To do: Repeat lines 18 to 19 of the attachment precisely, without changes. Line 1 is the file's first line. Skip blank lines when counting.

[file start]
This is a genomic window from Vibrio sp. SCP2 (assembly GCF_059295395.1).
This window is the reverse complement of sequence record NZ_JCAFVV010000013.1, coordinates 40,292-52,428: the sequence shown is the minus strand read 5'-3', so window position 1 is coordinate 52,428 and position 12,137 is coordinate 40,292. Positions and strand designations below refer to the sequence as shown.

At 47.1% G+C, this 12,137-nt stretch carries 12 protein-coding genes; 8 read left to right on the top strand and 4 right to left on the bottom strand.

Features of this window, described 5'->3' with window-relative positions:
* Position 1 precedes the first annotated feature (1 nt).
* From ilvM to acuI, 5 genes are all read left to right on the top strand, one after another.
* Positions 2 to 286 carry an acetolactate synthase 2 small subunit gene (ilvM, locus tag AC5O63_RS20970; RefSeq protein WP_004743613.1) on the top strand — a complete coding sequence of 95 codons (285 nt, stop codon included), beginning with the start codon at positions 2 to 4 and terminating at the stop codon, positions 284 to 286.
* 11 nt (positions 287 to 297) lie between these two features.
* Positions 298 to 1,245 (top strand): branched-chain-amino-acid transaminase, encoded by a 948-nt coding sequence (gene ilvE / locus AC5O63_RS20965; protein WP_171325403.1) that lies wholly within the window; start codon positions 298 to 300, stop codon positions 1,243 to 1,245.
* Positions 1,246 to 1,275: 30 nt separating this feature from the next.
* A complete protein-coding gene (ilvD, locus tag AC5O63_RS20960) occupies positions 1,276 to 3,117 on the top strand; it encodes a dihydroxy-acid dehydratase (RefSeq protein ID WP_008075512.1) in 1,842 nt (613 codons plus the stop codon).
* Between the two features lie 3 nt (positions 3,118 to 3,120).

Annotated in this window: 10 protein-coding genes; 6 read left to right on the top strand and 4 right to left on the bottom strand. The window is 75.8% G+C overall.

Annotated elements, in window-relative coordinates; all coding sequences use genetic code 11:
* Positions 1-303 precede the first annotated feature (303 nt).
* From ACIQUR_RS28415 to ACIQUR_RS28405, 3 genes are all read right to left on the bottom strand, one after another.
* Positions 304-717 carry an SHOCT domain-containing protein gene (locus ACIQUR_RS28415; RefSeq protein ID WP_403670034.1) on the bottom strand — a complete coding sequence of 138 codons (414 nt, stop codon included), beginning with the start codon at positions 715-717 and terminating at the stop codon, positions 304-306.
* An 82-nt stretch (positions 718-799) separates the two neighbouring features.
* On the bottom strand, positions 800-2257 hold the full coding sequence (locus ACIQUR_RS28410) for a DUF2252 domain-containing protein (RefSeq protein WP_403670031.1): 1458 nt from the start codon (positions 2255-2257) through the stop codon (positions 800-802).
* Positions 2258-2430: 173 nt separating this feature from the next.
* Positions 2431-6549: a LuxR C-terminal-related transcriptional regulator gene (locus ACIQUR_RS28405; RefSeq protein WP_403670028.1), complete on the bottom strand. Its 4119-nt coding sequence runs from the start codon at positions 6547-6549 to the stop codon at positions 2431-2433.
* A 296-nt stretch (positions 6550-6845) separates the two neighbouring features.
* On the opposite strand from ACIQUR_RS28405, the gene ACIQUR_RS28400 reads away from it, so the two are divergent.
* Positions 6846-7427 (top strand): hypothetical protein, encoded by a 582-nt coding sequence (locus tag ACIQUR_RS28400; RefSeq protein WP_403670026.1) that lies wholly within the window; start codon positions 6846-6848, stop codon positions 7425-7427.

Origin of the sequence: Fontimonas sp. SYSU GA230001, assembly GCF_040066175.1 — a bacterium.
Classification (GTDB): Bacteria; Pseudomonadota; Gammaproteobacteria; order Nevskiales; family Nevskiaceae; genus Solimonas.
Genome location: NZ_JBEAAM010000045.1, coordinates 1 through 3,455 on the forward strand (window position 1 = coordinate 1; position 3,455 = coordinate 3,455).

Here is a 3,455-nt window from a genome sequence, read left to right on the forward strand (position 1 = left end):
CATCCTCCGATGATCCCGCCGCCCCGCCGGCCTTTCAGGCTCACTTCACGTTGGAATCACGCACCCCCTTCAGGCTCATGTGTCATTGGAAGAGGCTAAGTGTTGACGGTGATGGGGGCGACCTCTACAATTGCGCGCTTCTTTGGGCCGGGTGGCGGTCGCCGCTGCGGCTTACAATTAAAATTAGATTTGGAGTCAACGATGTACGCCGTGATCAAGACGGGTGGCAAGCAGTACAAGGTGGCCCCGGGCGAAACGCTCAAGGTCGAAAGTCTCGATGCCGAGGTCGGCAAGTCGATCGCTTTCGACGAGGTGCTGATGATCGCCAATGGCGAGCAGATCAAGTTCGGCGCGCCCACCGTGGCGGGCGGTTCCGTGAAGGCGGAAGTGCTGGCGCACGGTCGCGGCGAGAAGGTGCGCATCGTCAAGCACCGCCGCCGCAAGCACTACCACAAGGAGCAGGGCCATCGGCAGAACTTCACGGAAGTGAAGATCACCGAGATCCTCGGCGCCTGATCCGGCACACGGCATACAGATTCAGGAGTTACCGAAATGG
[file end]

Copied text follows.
* An 82-nt stretch (positions 718-799) separates the two neighbouring features.
* On the bottom strand, positions 800-2257 hold the full coding sequence (locus ACIQUR_RS28410) for a DUF2252 domain-containing protein (RefSeq protein WP_403670031.1): 1458 nt from the start codon (positions 2255-2257) through the stop codon (positions 800-802).